3. Having a small circle of “trusted advisors” that excludes other team members.

  4. Using a tone of voice and body language that indicates you are frustrated or angry about an error, question, or idea. Non-verbal cues are more powerful than verbal cues and a mismatch can often cause dissonance and mistrust.

  5. Failing to recognise others' contributions or input to a successful outcome. Don't hog the limelight...

  6. Being non-responsive or not following up on information.

  7. Using your mobile device while in a brief/debrief or communicating with someone 1-1.

  8. Displaying annoyance about or ignoring dissenting points of view.

  9. Ignoring or deleting someone’s input on a project without first explaining why this was the case.

Every instructor is a leader. Every instructor trainer is a leader. Every dive centre manager is a leader. Every expedition lead is a leader. Holding a leadership position means you hold a level of power, and as such, you have the power to create open communications or shut them down.

Self-awareness is key here and something I often see lacking. The reason self-awareness is important is that we have to be willing to be aware of the impact we are having on others - something I suffer from when I talk about human performance and human error! However, if you are thinking about taking some personal responsibility, it indicates a level of self-awareness.

There are practices and skills to maintain open communication like ask questions before you judge a situation, solicit feedback on a regular basis to find out how you are impacting people, ask people for their understanding of your communications, or end assertive statements by asking for other points of view.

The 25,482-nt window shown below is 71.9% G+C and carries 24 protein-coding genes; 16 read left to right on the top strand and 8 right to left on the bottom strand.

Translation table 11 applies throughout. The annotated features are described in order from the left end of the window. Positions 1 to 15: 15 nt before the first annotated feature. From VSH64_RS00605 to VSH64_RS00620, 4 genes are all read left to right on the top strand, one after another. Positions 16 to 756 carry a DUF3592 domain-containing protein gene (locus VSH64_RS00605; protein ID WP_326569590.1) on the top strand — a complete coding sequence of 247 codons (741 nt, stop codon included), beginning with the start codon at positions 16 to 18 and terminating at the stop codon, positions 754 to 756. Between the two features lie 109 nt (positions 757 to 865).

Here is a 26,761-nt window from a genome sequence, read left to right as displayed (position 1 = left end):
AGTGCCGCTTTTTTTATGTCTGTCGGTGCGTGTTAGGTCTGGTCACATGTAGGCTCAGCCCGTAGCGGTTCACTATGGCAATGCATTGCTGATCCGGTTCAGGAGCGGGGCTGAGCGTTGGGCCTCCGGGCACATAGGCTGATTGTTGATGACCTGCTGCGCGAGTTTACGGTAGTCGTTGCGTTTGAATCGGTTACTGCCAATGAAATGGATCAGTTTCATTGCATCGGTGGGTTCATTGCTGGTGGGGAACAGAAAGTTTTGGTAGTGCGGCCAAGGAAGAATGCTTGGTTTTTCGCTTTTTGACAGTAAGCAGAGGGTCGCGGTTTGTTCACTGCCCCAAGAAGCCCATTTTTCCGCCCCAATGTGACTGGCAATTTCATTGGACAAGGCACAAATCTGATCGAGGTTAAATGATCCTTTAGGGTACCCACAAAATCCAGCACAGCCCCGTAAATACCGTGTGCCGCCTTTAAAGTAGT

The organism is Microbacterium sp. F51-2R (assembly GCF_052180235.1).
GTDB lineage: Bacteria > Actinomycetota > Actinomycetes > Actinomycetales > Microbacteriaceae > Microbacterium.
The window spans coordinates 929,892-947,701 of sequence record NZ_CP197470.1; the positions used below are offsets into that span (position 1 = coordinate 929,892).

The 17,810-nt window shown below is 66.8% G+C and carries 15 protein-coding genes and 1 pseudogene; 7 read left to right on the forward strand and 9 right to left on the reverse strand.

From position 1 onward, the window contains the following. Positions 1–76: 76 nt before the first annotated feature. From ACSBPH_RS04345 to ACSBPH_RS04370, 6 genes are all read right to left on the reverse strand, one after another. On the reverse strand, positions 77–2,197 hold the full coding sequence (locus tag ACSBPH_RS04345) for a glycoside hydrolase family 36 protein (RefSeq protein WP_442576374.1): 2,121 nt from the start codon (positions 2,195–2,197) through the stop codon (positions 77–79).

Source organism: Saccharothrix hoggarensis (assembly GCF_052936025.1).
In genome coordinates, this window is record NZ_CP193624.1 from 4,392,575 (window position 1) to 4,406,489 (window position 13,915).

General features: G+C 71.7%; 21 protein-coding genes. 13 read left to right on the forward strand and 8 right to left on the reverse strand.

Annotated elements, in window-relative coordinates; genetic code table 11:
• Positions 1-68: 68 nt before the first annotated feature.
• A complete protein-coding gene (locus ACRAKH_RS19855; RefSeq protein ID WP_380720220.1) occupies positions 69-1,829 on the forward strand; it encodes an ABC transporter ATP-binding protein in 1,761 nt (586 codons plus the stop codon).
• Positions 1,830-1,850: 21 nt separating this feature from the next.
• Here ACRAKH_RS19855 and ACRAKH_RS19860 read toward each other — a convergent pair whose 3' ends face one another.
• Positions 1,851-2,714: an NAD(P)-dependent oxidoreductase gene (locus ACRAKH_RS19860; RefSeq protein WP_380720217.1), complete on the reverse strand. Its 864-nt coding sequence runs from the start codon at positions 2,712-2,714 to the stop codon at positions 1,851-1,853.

However, to use these skills successfully there needs to be a sense of humility, curiosity, and a real willingness to be vulnerable. This is really hard in a sport built on egos and drive!

These traits aren’t part of any diving course curriculum (as far as I know), so inevitably divers have to pursue them on their own. It is for this reason that I deliver my courses in the way I do - I teach people to be vulnerable and fail in a safe environment and provide critical feedback to others. If there is a want to get better, continue on the journey towards excellence, we first have to self-realise where our weak spots are, and then we have to change our lens of perception from blame to learning, to view the world differently. 

People don't like to be wrong, especially those who display Thinker or Persister traits. That does mean you don't have to know your 'technical stuff', but if you want to treat people with respect, it requires trust, self-confidence and self-esteem. To that end when someone provides you with feedback, the response isn't "Yes, but..." or "No, but..." Rather, what you should do is thank them for their feedback and reflect on it. If you go into defensive mode, you will likely fail to learn.

The research and practice show that highly effective teams recognise that open and frank communications are essential for high performance, and with high performance comes improved safety and the ability to manage risks more effectively. Keep the channels open. You can control your side of the communication, and as long as there isn't conflict, the other side should stay open too.


Gareth Lock is the owner of The Human Diver, a niche company focused on educating and developing divers, instructors and related teams to be high-performing. If you'd like to deepen your diving experience, consider taking the online introduction course which will change your attitude towards diving because safety is your perception, visit the website.